"By now, everybody understands that Granny Warren is a fraud. The best argument the moonbats can come up with is that if she thinks she’s an Indian, who are we to say she’s not an Indian?"
Are people still entertained by this kind of tripe? Carr doesn't even try anymore. He just coasts on the same platitutdes and lame insults he's been hurling at liberals for 20 years. Moonbat? How originial. The thing is, it's not even the name-calling that bothers me about Carr, but rather the fact that he's a talentless bore who couldn't write his way to third place in a sixth-grade essay contest.
3:39pm: A look at the the big contributors in this race, courtesy of OpenSecrets.org.
3:19pm: Here's Scott Brown's latest ad, directly targeting voters in western Massachusetts:
3:05pm: If Martha Coakley had done more of this in 2010, she would be the junior senator from Massachusetts at the moment.
Brown won this seat, left vacant by the passing of Ted Kennedy, in a January 2010 special election against Attorney General Martha Coakley. Initially a heavy underdog, Brown secured victory by casting himself as a moderate, pro-choice Republican who could work with Republicans and Democrats alike. Coupled with a poorly-run Coakley campaign, whose candidate often seemed cold and distant, Brown became the first Republican to represent the Bay State in the U.S. Senate since Edward Brooke in 1979.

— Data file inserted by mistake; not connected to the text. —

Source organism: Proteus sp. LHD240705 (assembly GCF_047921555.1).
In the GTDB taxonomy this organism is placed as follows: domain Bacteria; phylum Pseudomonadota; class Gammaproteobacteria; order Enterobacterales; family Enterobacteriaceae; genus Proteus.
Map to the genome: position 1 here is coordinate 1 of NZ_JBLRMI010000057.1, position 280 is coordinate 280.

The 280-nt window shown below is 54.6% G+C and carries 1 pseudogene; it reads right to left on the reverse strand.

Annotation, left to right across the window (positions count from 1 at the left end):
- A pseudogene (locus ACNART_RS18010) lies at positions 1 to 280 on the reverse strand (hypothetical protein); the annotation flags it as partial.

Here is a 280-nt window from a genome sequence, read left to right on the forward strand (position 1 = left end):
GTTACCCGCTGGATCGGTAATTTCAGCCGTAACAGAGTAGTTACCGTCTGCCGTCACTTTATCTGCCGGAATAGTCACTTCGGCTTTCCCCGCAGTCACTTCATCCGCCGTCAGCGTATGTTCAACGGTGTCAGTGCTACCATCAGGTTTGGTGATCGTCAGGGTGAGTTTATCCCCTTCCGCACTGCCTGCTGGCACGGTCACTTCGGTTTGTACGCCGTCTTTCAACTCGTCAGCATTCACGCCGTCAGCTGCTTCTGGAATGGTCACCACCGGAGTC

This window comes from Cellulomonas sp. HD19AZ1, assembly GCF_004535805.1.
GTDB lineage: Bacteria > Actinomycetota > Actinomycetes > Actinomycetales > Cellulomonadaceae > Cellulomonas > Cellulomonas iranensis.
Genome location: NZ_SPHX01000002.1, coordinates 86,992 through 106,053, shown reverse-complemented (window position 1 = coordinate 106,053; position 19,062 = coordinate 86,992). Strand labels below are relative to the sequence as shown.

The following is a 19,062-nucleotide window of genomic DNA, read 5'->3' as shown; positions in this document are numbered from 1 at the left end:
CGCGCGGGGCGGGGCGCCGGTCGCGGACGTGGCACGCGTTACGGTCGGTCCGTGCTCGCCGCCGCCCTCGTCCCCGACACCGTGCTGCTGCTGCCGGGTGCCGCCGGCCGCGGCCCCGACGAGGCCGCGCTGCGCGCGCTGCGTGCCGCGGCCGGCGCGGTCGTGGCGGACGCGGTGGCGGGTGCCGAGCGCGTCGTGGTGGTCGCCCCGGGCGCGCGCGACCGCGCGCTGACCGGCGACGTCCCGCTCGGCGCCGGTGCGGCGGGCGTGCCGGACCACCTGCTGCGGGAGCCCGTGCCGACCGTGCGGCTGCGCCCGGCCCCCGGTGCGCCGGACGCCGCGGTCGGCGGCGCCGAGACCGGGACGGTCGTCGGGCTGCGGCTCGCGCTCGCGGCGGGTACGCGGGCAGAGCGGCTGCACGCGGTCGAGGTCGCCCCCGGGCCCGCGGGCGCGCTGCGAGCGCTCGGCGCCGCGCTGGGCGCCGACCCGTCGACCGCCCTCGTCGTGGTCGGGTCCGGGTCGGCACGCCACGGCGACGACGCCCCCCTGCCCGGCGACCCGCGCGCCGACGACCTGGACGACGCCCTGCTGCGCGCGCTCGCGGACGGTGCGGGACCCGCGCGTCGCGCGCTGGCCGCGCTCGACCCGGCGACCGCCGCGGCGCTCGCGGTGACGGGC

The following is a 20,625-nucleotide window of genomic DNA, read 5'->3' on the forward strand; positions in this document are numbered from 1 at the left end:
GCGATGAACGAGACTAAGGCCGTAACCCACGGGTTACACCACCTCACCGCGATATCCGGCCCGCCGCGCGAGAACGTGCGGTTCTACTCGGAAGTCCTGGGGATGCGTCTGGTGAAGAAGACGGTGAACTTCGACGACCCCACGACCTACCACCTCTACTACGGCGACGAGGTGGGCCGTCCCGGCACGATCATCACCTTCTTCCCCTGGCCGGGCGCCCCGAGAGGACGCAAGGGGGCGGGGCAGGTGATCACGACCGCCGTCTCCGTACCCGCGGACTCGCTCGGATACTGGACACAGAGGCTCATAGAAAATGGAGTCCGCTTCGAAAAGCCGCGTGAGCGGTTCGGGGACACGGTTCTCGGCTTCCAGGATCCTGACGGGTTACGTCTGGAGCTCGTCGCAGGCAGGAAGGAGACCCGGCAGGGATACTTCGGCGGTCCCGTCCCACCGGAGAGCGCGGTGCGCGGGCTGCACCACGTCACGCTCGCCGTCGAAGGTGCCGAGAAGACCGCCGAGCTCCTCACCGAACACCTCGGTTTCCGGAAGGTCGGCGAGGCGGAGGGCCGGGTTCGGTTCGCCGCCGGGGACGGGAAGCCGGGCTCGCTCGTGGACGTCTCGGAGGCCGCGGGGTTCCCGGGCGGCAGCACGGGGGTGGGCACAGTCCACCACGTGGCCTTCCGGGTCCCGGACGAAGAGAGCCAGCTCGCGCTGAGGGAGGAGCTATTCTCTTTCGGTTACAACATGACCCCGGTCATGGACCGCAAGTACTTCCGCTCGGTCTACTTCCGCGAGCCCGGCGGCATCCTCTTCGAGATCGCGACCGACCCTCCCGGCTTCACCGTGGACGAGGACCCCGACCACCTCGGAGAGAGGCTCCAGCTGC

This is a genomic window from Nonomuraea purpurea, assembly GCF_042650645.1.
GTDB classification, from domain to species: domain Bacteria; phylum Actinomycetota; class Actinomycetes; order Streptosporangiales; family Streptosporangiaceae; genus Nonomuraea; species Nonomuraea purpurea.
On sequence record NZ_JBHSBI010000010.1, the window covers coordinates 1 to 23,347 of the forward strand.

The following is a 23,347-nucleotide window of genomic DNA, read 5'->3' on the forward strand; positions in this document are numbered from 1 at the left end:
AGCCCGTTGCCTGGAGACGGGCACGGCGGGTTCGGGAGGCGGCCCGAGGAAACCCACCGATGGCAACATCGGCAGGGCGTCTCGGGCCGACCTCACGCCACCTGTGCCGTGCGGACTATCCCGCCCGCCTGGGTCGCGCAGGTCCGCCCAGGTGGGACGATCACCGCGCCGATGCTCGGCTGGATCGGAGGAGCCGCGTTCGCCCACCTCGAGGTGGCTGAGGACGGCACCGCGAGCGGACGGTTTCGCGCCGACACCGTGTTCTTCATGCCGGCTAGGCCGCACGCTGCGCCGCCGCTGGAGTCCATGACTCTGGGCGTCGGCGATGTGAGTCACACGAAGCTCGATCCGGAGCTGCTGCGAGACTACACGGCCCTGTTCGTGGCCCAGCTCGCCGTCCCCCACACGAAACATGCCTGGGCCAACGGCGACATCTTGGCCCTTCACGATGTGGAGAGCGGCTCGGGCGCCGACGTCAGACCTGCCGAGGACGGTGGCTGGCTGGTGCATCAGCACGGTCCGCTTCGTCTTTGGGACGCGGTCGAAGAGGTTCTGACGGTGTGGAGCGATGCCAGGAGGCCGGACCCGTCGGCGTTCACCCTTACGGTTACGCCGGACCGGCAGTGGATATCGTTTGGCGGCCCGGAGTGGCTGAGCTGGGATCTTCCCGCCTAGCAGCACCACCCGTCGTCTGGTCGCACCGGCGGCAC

Unfortunately, the exchanges in the first two debates have not been very substantive. By now it is clear that the Brown campaign thinks it can fend off Warren's challenge simply by beating the dead horse that is Cherokee-gate:
To which the Warren campaign responded with:
Furthermore, in each of the last two debates, Warren's ancestry was the first topic discussed. In the second debate, it was discussed more than immigration, foreign policy, and health care combined. It's time to move onto actual issues, if that's even possible. We'll see tonight how prominently the ancestry business figures in the debate. Hopefully the answer is, not at all.
Real Clear Politics has a complete list of independent polls conducted in this race, which may be the most heavily polled in the nation:
Bookmark this page and tune in tonight live at 7pm, as PolicyMic brings you live-streaming and live-blogging coverage of tonight's debate.